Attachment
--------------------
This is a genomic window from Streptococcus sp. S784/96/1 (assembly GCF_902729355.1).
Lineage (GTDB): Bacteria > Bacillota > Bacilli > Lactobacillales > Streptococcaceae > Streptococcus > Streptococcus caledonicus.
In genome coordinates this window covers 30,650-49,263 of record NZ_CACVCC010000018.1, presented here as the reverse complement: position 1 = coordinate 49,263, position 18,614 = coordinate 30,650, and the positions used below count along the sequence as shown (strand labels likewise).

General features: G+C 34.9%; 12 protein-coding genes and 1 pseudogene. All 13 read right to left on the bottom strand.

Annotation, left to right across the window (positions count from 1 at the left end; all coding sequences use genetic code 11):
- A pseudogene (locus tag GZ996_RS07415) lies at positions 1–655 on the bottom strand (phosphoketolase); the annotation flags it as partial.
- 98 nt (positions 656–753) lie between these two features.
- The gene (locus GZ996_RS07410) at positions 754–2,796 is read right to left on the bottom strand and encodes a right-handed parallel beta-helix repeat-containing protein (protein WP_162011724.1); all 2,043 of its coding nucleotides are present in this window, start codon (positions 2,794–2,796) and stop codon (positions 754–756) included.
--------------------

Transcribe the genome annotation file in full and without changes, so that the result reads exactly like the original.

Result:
This is a genomic window from Streptococcus sp. S784/96/1 (assembly GCF_902729355.1).
Lineage (GTDB): Bacteria > Bacillota > Bacilli > Lactobacillales > Streptococcaceae > Streptococcus > Streptococcus caledonicus.
In genome coordinates this window covers 30,650-49,263 of record NZ_CACVCC010000018.1, presented here as the reverse complement: position 1 = coordinate 49,263, position 18,614 = coordinate 30,650, and the positions used below count along the sequence as shown (strand labels likewise).

General features: G+C 34.9%; 12 protein-coding genes and 1 pseudogene. All 13 read right to left on the bottom strand.

Annotation, left to right across the window (positions count from 1 at the left end; all coding sequences use genetic code 11):
- A pseudogene (locus tag GZ996_RS07415) lies at positions 1–655 on the bottom strand (phosphoketolase); the annotation flags it as partial.
- 98 nt (positions 656–753) lie between these two features.
- The gene (locus GZ996_RS07410) at positions 754–2,796 is read right to left on the bottom strand and encodes a right-handed parallel beta-helix repeat-containing protein (protein WP_162011724.1); all 2,043 of its coding nucleotides are present in this window, start codon (positions 2,794–2,796) and stop codon (positions 754–756) included.